Cerro Toro is therefore characterized by sedimentary rocks, typically thick and powerful layers of conglomerate interbedded by layers of sandstones and shale. Cordillera Señoret morphology is clearly shaped by these thick conglomerate layers, that's why Cerro Mocho (which means beheaded in spanish) posses a quite flat summit if compared to the neighbouring mountains such as Cerro Tenerife or Cerro Prat which are part of a different geological formation.
Since Cerro Toro was a depositional marine environment fossil such as ammonites, belemnites and inoceramus can be found on these layers.
Hiking Cerro Mocho
Conquering the summit of Cerro Mocho involves passing through different ecoregions, climbing up more than 1300m (4300 feet approx) and experiencing all types of weather conditions that Patagonia has to offer. Remember that you’re climbing a mountain therefore the experience and the effort is quite different from trekking on an undulating and well marked trail such as those you find in Torres del Paine W Trail; actually if you compare this trek with the hardest climb you do while hiking along the W Trek, Cerro Mocho involves more elevation gain and is more strenuous than the Towers’ Base trek.
There is in practical no marked trail leading to the summit of this mountain, therefore a certified guide is highly recommended, moreover since most of the trekking is bushwhacking we suggest you to bring hiking poles and wearing high-ankle boots and long hiking pants to protect you from the prickly bushes that we'll need to cross.
It takes approximately 7 to 8 hours to climb up the summit and get back down to Laguna Sofia; the first part of the hike is pretty easy and really helpfull to warm up your legs. After half an hour we start ascending through a southern beech forest making switchbacks and gaining some elevation, then we take a diagonal direction towards northwest crossing a shrubland area till reaching the edge of the Fangorn forest. This is probably the most beautiful part of the trail, walking through a mature native Magellanic forest where trees are big enough to grant us an easy way out of the treeline.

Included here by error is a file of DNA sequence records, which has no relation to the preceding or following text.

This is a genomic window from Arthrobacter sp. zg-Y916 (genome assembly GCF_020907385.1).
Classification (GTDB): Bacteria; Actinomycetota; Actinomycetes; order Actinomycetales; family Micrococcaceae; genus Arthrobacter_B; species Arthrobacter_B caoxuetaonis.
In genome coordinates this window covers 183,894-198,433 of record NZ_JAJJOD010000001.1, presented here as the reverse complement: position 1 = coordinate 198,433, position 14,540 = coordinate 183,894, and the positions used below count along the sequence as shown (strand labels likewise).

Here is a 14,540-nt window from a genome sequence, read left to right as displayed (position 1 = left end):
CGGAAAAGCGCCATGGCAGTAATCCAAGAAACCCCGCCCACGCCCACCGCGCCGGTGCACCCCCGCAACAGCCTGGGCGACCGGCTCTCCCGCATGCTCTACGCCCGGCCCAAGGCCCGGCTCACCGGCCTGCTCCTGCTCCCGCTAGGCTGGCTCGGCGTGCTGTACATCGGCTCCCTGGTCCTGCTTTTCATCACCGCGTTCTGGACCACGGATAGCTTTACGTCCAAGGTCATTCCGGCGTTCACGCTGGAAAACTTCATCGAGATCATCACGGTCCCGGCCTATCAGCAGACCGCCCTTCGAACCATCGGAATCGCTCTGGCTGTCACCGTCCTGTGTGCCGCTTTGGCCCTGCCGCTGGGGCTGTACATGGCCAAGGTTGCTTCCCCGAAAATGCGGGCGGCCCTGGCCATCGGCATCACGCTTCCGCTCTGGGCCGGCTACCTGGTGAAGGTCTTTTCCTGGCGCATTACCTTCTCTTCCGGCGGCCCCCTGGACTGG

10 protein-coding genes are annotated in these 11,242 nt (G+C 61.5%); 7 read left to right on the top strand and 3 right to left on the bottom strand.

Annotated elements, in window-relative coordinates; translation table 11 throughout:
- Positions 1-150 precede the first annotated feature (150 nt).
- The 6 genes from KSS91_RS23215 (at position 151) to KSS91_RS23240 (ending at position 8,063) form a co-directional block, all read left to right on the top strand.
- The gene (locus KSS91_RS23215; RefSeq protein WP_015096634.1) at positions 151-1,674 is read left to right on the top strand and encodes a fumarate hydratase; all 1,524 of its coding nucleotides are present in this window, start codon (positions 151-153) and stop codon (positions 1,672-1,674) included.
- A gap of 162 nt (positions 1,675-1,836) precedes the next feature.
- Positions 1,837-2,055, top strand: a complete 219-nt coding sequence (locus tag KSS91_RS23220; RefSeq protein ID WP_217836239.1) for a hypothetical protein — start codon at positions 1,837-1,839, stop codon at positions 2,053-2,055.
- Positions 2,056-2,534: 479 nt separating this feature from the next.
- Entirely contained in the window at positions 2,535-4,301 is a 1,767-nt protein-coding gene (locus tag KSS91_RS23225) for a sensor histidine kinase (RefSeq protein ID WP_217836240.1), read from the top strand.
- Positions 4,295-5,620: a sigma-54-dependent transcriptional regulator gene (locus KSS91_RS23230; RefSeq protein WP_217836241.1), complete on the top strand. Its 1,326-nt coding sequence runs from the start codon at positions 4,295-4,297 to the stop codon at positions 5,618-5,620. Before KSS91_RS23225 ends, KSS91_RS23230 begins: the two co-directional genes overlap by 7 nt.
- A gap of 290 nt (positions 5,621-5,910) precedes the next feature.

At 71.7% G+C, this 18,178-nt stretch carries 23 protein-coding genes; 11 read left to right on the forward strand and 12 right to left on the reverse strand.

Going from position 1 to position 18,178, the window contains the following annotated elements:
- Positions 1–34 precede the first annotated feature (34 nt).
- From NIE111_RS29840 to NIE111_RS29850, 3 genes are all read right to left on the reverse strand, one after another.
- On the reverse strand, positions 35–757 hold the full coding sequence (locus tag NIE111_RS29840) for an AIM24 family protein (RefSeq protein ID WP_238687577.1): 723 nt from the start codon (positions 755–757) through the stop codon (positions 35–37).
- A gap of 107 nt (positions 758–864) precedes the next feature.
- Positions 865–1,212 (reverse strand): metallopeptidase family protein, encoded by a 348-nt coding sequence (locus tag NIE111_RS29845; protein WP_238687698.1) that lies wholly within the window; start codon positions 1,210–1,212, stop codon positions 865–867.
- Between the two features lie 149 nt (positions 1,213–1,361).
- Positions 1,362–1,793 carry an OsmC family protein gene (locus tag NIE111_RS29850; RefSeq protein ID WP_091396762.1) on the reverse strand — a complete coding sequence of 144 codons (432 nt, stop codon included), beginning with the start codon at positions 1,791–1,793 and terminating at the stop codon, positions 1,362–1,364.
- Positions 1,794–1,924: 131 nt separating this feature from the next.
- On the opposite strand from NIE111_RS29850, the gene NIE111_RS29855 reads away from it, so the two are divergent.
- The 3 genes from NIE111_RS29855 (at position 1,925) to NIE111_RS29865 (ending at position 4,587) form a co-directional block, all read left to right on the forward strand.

Once we get out of the woods the temperature starts to drop and we're much more exposed to the wind, we can see from there the fake summit towards where we'll head; according to the weather condition and the terrain situation we'll decide the direction to conquer the fake summit, once there we still have another twenty more minutes to get to the top of Cerro Mocho.
The summit plateau is often swept by strong wind gusts and wearing a nice and warm goose jacket is suggested, despite the cold however, you'll be granted with fine views of the Last Hope Fjord, Sofia lake, Torres del Paine, Sierra Dorotea, Sierra Baguales and perhaps even some Andean Condors gliding on top of your head.
The descend takes roughly three hours and is done by following the same path even though we can make some shortcut.
Fire-eyed Diucon (Xolmis pyrope)
A Southamerican tyrant flycatcher which can be found in Chile from the Atacama desert down to Tierra del Fuego. White throat and belly, with dark grey upper part and upper wings, approximately 20cm long its distinctive feature is the intense red iris.
Diucons are generally very confident birds and therefore are curious and can be easily approached by birdwatchers, as well as quite territorial. They can be spotted in Puerto Natales in open spaces and gardens and while trekking to Cerro Mocho in the first part of the ascent they can be seen on top of branches or hoovering around the ranch.
Andean Condor (Vultur gryphus)
The condor is the biggest bird in South America and in most of the western countries of this continent it's been historically an idolized species among indigenous people. Its wing span can reach 3,5 meters (approx 10 feet) and body weight around 10-12 kilos in adults; therefore condors like to glide and use thermals to save energy while flying.